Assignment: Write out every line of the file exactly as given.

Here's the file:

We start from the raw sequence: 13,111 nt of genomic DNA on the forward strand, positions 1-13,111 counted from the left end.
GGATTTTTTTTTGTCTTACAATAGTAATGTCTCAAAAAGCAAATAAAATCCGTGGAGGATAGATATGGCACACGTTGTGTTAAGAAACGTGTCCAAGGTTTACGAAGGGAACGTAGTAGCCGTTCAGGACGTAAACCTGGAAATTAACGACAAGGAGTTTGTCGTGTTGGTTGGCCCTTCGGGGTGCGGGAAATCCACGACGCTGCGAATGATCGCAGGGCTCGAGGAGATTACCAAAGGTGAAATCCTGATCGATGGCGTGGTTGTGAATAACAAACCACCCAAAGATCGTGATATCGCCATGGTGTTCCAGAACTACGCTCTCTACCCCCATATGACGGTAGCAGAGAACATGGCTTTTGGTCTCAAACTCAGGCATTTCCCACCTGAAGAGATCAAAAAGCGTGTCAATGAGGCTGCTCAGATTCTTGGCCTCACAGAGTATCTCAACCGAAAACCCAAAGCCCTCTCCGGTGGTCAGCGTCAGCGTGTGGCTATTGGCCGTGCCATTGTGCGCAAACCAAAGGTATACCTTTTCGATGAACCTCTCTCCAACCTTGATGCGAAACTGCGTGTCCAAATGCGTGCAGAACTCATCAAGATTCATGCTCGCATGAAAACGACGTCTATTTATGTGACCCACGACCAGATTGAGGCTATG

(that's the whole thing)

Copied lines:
We start from the raw sequence: 13,111 nt of genomic DNA on the forward strand, positions 1-13,111 counted from the left end.
GGATTTTTTTTTGTCTTACAATAGTAATGTCTCAAAAAGCAAATAAAATCCGTGGAGGATAGATATGGCACACGTTGTGTTAAGAAACGTGTCCAAGGTTTACGAAGGGAACGTAGTAGCCGTTCAGGACGTAAACCTGGAAATTAACGACAAGGAGTTTGTCGTGTTGGTTGGCCCTTCGGGGTGCGGGAAATCCACGACGCTGCGAATGATCGCAGGGCTCGAGGAGATTACCAAAGGTGAAATCCTGATCGATGGCGTGGTTGTGAATAACAAACCACCCAAAGATCGTGATATCGCCATGGTGTTCCAGAACTACGCTCTCTACCCCCATATGACGGTAGCAGAGAACATGGCTTTTGGTCTCAAACTCAGGCATTTCCCACCTGAAGAGATCAAAAAGCGTGTCAATGAGGCTGCTCAGATTCTTGGCCTCACAGAGTATCTCAACCGAAAACCCAAAGCCCTCTCCGGTGGTCAGCGTCAGCGTGTGGCTATTGGCCGTGCCATTGTGCGCAAACCAAAGGTATACCTTTTCGATGAACCTCTCTCCAACCTTGATGCGAAACTGCGTGTCCAAATGCGTGCAGAACTCATCAAGATTCATGCTCGCATGAAAACGACGTCTATTTATGTGACCCACGACCAGATTGAGGCTATG